In 2009, ArcelorMittal announced their plan of reconstructing the facility for continuous casting of steel and the process of environmental impact assessment (EIA) began. The company declared that the aim was to improve the quality of production, and that the production of steel would not be increased, and so the emission levels would remain the same and not grow significantly. The citizens, however, proved this statement false after an analysis of the project documentation. The Ministry of the Environment agreed with most of what the civic organization Vzduch said, and even implemented the organization's objections to their own statement. In August 2010, the ministry stopped the reconstruction stating that the suggested compensations are insufficient. The emissions would substantially increase and it would be against valid legislation. For example in October 2011, special filters were installed to decrease dustiness in the forest in Kunčice.

Although ArcelorMittal has at least partially modernized the facility (i.e. in October 2011 special filters to decrease the amount of dust in the Kunčice steelworks were installed), more has to be done in order to really improve the air. Several years later an acceptable solution has not been found. In February 2011, the Ministry of the Environment made an agreement with ArcelorMittal about limiting the burden on the environment, effective until 2015. However, this in fact worsened the situation. According to the agreement, conditions given by the authorities would not be more strict than the arrangements made on ArcelorMittal's own accord. This actually means that the facility will be freed from their obligation to use the best available technologies unless they choose to do so willingly. This agreement has been criticised by the ombudsman in his report. Neither his other conclusions seemed to be very flattering for ArcelorMittal or the government.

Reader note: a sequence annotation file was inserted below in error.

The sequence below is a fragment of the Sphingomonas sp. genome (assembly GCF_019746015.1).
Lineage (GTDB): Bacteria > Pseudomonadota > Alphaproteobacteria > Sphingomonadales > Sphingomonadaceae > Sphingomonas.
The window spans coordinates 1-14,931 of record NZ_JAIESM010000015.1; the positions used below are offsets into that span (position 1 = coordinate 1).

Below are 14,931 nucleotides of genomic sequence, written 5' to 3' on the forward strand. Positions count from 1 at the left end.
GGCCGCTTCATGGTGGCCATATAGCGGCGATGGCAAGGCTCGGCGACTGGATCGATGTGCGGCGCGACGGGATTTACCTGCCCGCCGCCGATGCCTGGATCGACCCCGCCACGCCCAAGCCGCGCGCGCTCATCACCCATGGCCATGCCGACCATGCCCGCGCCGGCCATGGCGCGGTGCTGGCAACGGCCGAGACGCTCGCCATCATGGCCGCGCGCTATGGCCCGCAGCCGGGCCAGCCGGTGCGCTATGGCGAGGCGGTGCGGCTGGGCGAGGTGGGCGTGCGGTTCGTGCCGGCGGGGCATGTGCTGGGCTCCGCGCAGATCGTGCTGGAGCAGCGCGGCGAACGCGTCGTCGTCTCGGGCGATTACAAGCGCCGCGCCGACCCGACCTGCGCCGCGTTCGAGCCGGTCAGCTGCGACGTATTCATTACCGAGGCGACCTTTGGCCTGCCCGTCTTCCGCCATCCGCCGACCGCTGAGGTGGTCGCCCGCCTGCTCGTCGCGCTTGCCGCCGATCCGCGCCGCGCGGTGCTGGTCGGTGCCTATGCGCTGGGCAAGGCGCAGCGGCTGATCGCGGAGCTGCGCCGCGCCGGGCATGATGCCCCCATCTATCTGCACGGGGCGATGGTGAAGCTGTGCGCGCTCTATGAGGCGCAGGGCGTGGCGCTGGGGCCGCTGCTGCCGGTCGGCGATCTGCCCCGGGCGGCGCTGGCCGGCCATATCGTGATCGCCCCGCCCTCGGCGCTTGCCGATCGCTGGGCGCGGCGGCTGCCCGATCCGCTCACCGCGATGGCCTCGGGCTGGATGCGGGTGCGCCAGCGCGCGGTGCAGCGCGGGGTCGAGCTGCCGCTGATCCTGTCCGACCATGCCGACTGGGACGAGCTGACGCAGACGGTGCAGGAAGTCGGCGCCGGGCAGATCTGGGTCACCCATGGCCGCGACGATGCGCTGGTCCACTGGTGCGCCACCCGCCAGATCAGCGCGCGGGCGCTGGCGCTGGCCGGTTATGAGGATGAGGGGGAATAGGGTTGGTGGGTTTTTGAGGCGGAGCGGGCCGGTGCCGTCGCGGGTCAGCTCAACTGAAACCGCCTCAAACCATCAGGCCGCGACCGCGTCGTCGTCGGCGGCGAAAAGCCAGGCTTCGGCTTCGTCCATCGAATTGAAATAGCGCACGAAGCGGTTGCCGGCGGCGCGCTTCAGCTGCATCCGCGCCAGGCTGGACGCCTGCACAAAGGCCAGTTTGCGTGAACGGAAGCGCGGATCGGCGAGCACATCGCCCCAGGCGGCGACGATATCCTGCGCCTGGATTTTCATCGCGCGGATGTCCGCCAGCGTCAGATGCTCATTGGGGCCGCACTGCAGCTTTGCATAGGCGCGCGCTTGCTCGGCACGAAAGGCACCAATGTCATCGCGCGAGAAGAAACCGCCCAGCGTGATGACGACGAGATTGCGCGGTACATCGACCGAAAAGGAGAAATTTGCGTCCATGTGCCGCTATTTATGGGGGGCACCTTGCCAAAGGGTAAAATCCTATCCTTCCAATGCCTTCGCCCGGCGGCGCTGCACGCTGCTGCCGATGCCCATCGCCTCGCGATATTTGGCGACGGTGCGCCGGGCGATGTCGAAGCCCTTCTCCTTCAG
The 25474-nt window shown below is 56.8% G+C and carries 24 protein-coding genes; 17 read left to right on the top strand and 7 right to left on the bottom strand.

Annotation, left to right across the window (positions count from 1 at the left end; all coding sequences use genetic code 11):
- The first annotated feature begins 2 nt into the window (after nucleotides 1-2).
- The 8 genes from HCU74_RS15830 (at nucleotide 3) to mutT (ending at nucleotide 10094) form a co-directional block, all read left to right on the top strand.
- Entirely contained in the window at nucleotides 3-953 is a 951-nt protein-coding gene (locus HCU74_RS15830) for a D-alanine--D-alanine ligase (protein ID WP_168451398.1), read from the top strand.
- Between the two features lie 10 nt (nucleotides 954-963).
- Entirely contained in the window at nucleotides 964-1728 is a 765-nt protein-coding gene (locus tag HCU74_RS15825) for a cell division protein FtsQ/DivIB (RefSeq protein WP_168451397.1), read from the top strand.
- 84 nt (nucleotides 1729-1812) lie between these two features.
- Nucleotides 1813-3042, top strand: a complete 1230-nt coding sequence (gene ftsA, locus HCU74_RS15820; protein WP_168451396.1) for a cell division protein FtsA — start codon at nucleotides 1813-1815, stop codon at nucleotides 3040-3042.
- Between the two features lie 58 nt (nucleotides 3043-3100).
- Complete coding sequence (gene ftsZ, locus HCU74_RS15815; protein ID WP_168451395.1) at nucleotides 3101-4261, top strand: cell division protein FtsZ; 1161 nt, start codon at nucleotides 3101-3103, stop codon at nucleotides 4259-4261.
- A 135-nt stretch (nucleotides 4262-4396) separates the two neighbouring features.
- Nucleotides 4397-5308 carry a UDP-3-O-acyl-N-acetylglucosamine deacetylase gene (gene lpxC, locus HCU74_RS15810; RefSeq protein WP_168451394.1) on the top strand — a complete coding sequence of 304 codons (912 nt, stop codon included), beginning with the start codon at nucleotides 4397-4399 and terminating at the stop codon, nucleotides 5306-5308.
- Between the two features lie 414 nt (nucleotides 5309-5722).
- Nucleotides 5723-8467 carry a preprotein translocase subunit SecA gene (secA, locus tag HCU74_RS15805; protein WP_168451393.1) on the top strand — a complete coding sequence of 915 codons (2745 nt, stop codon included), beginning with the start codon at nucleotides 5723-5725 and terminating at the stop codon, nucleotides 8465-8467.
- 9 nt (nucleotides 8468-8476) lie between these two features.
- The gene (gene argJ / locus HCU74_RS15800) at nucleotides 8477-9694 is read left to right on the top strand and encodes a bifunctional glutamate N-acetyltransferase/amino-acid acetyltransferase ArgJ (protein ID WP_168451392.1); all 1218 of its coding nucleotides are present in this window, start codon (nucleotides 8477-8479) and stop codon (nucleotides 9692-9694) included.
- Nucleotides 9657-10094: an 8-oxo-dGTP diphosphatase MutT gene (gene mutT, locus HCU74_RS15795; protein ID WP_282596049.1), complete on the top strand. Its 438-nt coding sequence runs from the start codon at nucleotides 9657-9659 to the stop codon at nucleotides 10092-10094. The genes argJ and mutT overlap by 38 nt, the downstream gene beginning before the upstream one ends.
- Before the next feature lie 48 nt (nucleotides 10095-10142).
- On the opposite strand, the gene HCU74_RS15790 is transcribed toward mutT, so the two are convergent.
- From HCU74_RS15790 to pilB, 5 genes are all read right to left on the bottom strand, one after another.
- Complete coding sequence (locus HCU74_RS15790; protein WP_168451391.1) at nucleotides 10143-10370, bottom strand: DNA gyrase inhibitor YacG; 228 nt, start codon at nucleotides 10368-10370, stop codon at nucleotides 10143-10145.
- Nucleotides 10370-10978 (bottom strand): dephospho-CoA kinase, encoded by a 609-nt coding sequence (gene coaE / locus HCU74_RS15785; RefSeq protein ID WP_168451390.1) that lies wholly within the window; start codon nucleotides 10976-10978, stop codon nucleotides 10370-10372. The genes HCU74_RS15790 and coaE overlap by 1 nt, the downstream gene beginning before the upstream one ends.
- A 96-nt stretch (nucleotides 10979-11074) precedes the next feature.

The ombudsman stressed that the most efficient solution would be to „replace outdated or non-standard technologies with new high-capacity devices and placing all technological processes - in all the cases when it is technically possible - into closed halls or large boxes with sufficient suction and filtering for emissions." People from Ostrava intend to further enforce such solution in other decision-making processes.

§ By analyzing documentation in the EIA process, the citizens managed to prove a statement of the industrial company, saying the change of technologies would not have a negative impact on the environment, false. This prevented a harmful investment and opened a space for finding a solution.

„As to the air quality, Radvanice and Bartovice are one of the most severe cases in the Czech Republic. According to the results of expert studies the steelworks of ArcelorMittal crucially contribute to this catastrophic situation, and local inhabitants therefore face serious health risks. After several years of experience, I strongly believe that the possibility of our civic organization participating in administrative procedures is crucial for improving the quality of air because, unfortunately, there is still no political will to really solve this problem."    

Pavla Skýbová, accountant
                                                                                                                                         

International activities